The Greens' sudden about-turn on printing money is one of the strongest indicators yet of their determination to be exercising power as a party in Government after next year's election.

Russel Norman's retreat on his previous advocacy of so-called "quantitative easing" as a means of reducing pressure on the New Zealand dollar is evidence aplenty of a new pragmatism whereby the party is now willing to drop a policy if that policy is less than essential and risks handicapping centre-left efforts to defeat National.

However, the backdown may also be a sign that the Greens are getting nervous about Labour and whether that party now has a preference for a coalition deal with Winston Peters and NZ First - thereby leaving the Greens out in the cold once again. Labour has described the Greens' stance on quantitative easing as "unhelpful". The last thing the Greens want to do is give Labour excuses for striking a deal with Peters and not them.

National has relentlessly exploited voters' fears of the potential inflationary impact of quantitative easing with Finance Minister Bill English constantly cracking jokes at the Greens' expense by claiming they would fill the Beehive with colour photocopiers if they won power.


The policy is a good deal more complex than that and has been widely adopted overseas as a tool to stimulate activity in recession-hit economies such as the United States, Japan and Britain.

However, the Greens have made little discernible effort to counter National's portrayal of quantitative easing as replicating the hyper-inflation of 1920s Germany and modern-day Zimbabwe - and thus another example of Green Party "wackiness".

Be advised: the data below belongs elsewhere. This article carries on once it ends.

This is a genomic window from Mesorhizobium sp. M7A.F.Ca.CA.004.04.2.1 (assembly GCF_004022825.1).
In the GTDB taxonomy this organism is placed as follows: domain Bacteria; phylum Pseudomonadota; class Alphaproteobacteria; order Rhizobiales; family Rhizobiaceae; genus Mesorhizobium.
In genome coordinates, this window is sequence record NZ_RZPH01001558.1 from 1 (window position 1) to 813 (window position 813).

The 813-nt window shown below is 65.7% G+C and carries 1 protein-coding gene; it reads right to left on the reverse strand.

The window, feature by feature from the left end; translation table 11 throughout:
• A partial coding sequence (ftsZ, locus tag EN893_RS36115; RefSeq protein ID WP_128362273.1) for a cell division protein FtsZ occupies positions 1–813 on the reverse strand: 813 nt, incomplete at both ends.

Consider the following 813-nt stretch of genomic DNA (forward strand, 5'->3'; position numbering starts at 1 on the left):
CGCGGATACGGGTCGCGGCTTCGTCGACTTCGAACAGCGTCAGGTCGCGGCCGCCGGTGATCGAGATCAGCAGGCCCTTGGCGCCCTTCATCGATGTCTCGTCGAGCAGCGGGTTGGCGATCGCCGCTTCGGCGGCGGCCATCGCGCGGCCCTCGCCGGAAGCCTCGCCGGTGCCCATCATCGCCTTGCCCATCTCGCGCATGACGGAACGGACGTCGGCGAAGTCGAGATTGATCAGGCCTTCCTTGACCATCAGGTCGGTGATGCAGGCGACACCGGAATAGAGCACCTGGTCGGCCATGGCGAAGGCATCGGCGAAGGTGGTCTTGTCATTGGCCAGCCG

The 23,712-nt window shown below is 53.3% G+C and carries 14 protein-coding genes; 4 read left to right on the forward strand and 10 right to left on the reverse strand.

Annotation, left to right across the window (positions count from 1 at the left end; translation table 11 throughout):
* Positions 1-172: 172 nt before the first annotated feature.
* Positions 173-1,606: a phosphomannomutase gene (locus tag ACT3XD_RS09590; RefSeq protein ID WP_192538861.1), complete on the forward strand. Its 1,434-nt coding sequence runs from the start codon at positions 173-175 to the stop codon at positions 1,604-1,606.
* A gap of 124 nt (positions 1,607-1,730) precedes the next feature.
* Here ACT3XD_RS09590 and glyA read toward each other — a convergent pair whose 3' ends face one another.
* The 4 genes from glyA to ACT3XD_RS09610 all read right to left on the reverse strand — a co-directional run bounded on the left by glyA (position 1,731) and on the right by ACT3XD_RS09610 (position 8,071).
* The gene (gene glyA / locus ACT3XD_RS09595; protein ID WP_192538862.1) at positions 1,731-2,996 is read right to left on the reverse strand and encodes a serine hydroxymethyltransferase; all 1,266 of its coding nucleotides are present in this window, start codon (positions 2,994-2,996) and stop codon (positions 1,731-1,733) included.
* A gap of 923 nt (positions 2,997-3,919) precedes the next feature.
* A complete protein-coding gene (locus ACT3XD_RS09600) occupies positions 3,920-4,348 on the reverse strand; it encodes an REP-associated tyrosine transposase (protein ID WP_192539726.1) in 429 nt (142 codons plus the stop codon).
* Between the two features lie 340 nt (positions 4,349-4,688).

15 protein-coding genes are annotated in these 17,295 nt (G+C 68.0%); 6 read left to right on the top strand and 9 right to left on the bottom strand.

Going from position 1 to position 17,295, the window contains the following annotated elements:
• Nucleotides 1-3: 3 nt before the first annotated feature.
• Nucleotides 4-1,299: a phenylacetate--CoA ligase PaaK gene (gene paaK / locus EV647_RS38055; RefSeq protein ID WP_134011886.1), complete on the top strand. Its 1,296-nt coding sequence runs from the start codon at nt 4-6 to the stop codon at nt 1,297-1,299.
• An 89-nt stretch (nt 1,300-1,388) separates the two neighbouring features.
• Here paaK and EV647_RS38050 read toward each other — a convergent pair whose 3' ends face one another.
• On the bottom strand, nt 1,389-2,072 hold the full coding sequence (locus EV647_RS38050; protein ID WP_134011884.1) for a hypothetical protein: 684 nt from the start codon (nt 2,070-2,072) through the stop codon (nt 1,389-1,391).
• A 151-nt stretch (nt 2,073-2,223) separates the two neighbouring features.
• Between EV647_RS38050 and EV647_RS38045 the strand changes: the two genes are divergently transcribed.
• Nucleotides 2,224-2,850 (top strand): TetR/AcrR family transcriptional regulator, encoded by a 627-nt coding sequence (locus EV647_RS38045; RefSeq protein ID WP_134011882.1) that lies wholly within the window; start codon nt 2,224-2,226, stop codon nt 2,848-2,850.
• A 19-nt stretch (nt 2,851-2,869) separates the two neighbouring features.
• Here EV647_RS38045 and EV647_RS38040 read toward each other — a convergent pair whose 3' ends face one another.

As an attempted facesaver for yesterday's volte-face, the Greens are now promoting a private member's bill which would make the board of the Reserve Bank responsible for setting the official cash rate - rather than the governor alone as now.

This further attempt to include the value of the dollar as a factor in setting monetary policy would see the bank's board include representatives from the export and manufacturing sectors.

This sounds dangerously like decision (or rather indecision) by committee.

Should the bill succeed in the ballot of private member's bills and win a slot on Parliament's order paper, it will be castigated by National as further proof the centre-left is soft on inflation and not concerned about people's savings losing value.

One avenue of attack may be closing for National. Another may yet open.